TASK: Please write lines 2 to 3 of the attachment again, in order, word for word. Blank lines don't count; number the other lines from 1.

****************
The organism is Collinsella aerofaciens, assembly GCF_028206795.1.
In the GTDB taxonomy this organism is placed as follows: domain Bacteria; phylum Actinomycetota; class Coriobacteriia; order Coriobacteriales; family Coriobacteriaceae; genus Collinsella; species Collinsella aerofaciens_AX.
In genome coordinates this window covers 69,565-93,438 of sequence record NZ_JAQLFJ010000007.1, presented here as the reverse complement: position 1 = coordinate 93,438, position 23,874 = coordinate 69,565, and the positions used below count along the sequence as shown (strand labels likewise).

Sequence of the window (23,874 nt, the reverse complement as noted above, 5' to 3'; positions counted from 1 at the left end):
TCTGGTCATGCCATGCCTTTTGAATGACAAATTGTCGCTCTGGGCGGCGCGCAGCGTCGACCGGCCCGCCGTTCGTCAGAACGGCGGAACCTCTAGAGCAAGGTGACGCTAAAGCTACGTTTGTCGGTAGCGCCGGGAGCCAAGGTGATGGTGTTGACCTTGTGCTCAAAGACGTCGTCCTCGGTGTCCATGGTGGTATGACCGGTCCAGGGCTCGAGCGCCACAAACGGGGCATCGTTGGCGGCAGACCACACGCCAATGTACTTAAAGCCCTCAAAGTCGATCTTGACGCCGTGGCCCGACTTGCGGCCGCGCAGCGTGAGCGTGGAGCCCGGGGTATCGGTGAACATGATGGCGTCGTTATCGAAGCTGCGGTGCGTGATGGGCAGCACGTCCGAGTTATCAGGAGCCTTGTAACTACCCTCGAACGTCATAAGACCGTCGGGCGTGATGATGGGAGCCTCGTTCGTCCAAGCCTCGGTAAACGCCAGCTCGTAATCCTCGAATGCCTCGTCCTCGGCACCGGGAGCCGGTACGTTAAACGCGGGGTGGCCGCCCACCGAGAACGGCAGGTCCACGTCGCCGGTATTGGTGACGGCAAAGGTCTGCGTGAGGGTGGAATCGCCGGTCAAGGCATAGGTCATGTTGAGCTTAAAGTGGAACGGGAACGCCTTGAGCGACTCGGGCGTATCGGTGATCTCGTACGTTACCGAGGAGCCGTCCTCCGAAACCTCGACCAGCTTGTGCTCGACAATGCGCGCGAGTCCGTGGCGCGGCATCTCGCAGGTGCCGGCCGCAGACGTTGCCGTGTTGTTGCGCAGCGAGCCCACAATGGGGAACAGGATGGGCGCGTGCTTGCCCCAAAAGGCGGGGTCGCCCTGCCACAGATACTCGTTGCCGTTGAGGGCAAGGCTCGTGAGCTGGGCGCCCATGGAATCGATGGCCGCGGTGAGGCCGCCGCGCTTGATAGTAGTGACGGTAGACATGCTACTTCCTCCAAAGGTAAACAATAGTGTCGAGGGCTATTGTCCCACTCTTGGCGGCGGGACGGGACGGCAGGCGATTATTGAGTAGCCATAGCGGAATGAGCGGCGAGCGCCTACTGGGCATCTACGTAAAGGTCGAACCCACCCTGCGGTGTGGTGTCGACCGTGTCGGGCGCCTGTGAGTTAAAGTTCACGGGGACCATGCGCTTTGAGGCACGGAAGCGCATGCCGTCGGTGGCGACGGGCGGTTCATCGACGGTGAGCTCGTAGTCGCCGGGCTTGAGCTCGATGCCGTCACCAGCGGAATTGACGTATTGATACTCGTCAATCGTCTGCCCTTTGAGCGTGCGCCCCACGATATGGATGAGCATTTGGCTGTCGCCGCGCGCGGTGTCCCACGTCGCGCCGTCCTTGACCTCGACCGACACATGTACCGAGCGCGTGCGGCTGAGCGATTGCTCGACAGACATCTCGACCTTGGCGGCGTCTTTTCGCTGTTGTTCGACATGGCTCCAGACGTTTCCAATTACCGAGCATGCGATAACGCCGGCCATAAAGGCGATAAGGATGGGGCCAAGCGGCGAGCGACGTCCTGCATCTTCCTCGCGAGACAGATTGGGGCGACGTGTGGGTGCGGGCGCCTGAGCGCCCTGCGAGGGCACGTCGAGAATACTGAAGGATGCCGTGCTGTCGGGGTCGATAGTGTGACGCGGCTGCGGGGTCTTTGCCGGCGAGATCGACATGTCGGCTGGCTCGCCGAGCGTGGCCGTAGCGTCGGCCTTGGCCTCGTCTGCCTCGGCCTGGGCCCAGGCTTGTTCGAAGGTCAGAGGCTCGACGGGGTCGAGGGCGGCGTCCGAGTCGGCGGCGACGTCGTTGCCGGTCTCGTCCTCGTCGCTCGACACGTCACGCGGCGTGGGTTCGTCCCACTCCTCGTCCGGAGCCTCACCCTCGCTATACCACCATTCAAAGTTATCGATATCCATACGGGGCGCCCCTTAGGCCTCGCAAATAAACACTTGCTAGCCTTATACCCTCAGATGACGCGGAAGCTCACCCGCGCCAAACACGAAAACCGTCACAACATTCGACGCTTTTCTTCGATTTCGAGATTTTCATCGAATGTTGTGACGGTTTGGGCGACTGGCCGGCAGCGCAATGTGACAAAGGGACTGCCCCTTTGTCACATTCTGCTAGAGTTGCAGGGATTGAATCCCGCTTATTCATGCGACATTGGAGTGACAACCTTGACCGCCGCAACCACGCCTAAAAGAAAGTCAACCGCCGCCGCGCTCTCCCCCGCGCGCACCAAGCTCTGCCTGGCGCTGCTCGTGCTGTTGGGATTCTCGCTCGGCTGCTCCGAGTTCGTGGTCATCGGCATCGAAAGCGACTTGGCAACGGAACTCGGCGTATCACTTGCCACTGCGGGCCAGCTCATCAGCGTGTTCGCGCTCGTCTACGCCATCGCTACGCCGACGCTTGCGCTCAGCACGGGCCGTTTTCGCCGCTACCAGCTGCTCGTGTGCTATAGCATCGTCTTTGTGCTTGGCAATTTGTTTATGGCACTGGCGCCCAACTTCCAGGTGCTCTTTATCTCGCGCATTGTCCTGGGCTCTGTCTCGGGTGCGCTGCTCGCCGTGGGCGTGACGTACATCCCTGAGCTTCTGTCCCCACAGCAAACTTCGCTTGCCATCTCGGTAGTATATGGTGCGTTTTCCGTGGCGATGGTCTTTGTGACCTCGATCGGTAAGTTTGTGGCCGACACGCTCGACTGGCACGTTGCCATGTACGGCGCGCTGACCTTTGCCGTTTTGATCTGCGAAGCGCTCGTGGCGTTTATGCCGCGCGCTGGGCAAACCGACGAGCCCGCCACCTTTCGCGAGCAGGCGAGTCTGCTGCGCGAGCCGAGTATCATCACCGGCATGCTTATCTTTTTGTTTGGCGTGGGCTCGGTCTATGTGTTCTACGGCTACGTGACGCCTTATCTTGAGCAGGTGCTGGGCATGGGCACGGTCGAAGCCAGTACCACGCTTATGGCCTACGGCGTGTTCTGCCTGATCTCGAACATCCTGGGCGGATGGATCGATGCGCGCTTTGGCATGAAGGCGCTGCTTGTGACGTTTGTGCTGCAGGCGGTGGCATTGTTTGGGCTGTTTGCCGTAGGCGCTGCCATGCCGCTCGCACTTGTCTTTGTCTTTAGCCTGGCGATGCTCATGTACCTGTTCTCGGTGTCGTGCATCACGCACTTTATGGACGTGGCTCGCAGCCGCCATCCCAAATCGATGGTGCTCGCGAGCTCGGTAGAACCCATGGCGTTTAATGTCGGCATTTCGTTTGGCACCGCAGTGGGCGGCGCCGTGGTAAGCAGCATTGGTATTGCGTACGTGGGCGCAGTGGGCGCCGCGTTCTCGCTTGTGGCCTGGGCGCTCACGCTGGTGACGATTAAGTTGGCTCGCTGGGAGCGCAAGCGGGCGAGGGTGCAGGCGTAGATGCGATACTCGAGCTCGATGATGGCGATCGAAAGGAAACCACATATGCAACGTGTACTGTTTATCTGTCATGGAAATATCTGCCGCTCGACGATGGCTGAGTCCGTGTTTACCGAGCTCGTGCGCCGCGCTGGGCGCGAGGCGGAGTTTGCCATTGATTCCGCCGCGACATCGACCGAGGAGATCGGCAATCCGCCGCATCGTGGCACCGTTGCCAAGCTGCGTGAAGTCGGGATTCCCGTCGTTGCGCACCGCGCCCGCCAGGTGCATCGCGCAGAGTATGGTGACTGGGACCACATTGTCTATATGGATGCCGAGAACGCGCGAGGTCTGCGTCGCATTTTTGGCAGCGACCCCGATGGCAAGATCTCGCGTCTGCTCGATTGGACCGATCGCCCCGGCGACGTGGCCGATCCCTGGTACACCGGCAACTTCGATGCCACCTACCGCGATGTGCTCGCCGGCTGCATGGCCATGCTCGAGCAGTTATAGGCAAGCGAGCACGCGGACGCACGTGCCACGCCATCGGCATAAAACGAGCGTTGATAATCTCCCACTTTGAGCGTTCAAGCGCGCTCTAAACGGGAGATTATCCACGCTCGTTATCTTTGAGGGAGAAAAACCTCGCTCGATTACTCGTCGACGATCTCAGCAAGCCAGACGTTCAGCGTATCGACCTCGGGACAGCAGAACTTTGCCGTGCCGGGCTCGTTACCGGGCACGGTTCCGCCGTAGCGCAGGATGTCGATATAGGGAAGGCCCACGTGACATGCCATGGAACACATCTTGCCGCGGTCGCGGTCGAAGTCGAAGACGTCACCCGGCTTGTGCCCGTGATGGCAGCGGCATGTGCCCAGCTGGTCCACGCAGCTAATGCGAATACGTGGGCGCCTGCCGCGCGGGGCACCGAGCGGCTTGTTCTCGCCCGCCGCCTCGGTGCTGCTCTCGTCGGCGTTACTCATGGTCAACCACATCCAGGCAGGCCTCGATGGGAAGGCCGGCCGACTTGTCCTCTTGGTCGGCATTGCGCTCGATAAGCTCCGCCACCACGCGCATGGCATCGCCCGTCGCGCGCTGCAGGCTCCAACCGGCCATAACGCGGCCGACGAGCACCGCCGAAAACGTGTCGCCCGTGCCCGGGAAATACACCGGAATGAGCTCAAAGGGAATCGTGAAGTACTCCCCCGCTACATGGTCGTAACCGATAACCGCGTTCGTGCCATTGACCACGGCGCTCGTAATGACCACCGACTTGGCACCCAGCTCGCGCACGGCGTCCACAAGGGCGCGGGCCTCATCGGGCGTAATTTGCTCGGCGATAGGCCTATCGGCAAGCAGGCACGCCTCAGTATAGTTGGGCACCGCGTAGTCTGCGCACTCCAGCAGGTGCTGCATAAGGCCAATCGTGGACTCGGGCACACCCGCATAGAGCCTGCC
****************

In the GTDB taxonomy this organism is placed as follows: domain Bacteria; phylum Actinomycetota; class Coriobacteriia; order Coriobacteriales; family Coriobacteriaceae; genus Collinsella; species Collinsella aerofaciens_AX.
In genome coordinates this window covers 69,565-93,438 of sequence record NZ_JAQLFJ010000007.1, presented here as the reverse complement: position 1 = coordinate 93,438, position 23,874 = coordinate 69,565, and the positions used below count along the sequence as shown (strand labels likewise).